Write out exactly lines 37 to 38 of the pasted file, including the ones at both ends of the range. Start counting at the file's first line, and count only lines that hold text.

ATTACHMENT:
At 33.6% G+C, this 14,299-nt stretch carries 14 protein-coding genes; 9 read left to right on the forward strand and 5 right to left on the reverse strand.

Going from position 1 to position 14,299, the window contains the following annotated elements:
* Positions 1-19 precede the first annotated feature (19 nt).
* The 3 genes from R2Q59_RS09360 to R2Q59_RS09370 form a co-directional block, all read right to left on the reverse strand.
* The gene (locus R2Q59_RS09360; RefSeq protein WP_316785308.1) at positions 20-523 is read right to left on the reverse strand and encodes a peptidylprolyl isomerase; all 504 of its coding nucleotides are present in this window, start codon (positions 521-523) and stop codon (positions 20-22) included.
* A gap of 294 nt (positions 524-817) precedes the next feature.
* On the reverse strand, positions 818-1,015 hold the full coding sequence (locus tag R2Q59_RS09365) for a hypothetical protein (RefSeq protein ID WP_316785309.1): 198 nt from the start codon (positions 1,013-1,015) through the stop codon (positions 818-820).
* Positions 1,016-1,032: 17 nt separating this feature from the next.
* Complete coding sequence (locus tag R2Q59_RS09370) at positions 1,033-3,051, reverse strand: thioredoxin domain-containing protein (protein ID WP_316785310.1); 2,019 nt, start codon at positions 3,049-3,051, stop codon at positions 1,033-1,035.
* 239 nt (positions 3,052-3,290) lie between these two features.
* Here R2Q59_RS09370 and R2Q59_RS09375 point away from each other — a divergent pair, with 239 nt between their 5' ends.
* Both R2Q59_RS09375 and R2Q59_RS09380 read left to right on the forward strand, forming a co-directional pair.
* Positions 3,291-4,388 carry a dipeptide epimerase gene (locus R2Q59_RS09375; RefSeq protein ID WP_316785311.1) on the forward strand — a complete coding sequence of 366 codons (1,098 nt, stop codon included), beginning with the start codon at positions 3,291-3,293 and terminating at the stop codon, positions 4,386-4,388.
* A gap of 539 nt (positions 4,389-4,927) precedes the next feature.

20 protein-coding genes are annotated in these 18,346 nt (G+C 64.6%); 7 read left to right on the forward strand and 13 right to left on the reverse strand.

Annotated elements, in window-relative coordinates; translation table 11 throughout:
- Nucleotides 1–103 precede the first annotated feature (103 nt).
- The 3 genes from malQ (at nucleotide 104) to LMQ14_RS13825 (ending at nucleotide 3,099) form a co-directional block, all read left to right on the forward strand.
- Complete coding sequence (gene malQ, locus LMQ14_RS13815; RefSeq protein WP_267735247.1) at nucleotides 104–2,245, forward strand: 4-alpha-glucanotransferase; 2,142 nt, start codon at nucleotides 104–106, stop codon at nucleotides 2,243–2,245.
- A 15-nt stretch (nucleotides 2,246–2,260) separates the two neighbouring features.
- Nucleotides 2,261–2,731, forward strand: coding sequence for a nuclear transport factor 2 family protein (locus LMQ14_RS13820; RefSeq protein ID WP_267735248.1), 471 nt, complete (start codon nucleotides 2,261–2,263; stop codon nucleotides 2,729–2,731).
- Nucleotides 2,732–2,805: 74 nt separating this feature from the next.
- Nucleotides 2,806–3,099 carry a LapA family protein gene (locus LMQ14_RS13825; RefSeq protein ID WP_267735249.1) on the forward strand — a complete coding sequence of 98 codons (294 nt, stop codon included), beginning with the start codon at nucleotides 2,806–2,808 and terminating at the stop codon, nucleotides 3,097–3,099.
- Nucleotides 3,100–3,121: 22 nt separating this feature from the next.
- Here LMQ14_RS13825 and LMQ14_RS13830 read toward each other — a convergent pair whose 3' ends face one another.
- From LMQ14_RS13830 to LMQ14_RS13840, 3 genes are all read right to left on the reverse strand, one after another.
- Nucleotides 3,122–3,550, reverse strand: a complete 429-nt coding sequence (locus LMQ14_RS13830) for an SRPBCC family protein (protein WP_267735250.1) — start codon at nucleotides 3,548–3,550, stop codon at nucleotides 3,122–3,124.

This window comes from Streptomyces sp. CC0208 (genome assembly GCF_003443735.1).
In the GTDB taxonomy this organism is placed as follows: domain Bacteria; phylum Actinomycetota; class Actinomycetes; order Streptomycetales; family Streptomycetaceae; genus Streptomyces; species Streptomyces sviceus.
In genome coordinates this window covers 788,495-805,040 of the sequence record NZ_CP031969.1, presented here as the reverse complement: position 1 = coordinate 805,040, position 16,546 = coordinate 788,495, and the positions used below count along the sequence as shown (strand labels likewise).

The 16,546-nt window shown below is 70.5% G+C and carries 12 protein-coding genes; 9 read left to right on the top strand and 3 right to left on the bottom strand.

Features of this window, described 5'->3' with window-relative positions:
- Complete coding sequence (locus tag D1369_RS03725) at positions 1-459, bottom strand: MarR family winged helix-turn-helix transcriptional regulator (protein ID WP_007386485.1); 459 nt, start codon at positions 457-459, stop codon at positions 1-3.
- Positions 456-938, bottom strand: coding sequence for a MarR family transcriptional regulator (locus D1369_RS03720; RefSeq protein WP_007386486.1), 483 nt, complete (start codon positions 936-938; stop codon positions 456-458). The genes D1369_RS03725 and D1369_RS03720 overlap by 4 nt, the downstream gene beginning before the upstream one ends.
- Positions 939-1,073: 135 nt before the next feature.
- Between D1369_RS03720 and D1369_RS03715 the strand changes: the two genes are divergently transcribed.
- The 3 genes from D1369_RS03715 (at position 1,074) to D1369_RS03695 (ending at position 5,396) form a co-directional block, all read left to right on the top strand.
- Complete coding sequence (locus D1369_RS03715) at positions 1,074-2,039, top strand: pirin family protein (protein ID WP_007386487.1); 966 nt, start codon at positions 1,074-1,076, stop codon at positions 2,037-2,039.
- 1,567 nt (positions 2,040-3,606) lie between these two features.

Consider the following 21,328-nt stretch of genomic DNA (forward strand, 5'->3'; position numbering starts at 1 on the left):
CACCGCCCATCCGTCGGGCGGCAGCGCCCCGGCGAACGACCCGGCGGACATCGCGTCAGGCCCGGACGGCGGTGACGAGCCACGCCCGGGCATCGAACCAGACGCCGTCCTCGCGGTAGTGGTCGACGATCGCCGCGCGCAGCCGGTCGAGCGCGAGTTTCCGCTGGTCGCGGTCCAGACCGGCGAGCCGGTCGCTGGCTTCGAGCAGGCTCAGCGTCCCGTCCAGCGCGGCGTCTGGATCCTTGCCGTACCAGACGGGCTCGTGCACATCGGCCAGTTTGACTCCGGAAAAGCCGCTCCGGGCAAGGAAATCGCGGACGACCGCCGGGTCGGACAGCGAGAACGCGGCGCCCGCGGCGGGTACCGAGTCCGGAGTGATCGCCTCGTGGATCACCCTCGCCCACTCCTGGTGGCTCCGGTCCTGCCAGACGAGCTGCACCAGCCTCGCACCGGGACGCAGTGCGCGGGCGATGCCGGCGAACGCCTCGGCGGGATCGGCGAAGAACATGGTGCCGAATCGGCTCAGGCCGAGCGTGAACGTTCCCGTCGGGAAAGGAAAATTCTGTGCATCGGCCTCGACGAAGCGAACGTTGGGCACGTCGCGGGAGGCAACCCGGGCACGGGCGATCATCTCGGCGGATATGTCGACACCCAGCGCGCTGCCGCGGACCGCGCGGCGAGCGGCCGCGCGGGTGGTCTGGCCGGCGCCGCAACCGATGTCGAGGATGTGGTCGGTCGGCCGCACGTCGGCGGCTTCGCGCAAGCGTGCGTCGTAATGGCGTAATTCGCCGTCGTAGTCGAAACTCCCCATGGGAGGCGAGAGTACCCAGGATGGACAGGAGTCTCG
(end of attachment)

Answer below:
- The 3 genes from D1369_RS03715 (at position 1,074) to D1369_RS03695 (ending at position 5,396) form a co-directional block, all read left to right on the top strand.
- Complete coding sequence (locus D1369_RS03715) at positions 1,074-2,039, top strand: pirin family protein (protein ID WP_007386487.1); 966 nt, start codon at positions 1,074-1,076, stop codon at positions 2,037-2,039.